Hunterdon Art Museum will host a virtual opening reception for its new exhibit, “From the Ground Up: Peters Valley School of Craft,” on Saturday, Oct. 3, from 7 to 8 p.m.
The display will be open for public viewing at the museum from Oct. 4 through to Jan. 10.
“From the Ground Up,” will be the first-ever exhibit examining Peters Valley’s 50-year history and key moments that have defined the institution — from its earliest formation as an experimental craft colony, to the building of its Japanese wood-fired kiln in 1980, to the prominence of women blacksmiths at Peters Valley in the early 2000s.
The show, curated by Elizabeth Essner, will combine historical ephemera with more than 75 fiber, jewelry, ceramics, wood, photography and metal works by artists involved at Peters Valley, as well as on-site artist residencies to allow further engagement with artists working in craft-based materials.
“We’ve been working with the Hunterdon Art Museum and Essner for the past two years to ensure this milestone exhibition includes pieces that communicate the rich history and development of contemporary craft in America,” said Peters Valley Executive Director Kristin Muller. “The interactive artist residencies will also exemplify to visitors the experiential aspects of Peters Valley’s immersive studio workshops.”
“I’m thrilled to be able to shed light on so many stories of artistic transformation that have happened at Peters Valley,” said Essner. “The school has engaged hundreds of artists and thousands of students over its 50-year history, yet its story has never been told.”
Artists whose work will exhibited are Vivian Beer, Bruce Dehnert, Fawn Navasie, Luci Jockel, Kirk Mangus, Emil Milan, Shiro Otani, Malcolm Mobutu Smith, Stephen Shore, Toshiko Takaezu, Louise Todd Cope, MJ Tyson and Andrew Willner.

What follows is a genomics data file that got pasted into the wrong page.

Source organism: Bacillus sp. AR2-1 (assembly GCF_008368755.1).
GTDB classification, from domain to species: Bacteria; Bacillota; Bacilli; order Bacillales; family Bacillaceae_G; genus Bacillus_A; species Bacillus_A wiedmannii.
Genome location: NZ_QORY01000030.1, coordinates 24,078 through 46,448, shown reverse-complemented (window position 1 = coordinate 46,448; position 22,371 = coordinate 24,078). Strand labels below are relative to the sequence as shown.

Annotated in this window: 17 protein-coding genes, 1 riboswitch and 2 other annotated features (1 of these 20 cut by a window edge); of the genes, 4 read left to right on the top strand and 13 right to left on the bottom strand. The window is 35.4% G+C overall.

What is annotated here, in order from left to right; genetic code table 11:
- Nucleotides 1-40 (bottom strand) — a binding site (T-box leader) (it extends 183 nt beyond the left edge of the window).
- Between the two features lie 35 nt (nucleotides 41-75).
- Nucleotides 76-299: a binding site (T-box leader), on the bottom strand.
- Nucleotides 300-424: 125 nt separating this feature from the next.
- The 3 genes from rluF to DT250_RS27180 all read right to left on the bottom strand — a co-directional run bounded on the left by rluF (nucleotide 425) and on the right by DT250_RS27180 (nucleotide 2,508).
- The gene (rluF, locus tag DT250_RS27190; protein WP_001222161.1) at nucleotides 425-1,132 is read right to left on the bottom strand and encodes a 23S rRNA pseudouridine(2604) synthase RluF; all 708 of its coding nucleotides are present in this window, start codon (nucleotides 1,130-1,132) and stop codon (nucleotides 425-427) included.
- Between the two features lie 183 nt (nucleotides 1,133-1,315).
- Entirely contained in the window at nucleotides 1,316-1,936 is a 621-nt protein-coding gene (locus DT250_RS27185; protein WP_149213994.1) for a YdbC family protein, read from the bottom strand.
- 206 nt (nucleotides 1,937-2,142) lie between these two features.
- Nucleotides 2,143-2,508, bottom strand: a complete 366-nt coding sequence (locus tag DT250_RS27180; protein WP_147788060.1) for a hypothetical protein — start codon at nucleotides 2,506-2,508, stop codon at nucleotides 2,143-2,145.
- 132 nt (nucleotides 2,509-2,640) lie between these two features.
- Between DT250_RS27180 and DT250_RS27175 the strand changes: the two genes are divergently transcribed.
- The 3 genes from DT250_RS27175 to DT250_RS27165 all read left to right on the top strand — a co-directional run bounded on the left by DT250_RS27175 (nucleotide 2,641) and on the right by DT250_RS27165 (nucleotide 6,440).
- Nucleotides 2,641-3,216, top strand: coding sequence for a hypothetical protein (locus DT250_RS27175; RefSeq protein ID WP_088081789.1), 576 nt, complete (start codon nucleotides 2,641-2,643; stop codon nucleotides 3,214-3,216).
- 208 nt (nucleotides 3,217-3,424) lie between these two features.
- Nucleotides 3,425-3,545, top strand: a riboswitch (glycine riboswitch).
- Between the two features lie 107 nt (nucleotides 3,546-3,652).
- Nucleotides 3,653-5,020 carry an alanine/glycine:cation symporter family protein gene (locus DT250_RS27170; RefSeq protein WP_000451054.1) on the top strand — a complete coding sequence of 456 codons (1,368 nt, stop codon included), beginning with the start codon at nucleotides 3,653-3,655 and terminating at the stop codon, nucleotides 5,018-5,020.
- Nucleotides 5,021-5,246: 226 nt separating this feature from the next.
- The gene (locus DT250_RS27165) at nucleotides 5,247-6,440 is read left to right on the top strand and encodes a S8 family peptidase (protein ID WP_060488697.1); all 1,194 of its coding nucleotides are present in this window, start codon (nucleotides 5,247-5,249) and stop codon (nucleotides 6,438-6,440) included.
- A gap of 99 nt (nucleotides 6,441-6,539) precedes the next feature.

Artist residencies will include weaver Cynthia Alberto and her Brooklyn-based weaving studio Weaving Hand, jeweler Lauren Eckert and woodworker Janine Wang.
Set in the wooded landscape of the Delaware Water Gap National Park in Layton, Peters Valley was first proposed in 1970 as a planned colony of artists and craftspeople, with resident blacksmiths, ceramists, fiber artists, metalsmiths, woodworkers and photographers populating the site’s 18th and 19th-century buildings. Over time, as Peters Valley’s educational mission moved from the margins to the center, it grew into the craft school it is today, which brings together local, national and international artists with students for immersive materials-based workshops. For information, visit petersvalley.org.
The Hunterdon Museum is located at 7 Lower Center St., Clinton. Hours are 11 a.m. to 5 p.m. Thursdays through Sundays by appointment, with the first hour on Thursdays reserved for seniors and immunocompromised visitors. Admission is $7, $5 for seniors, students and military and free for ages 12 and younger.
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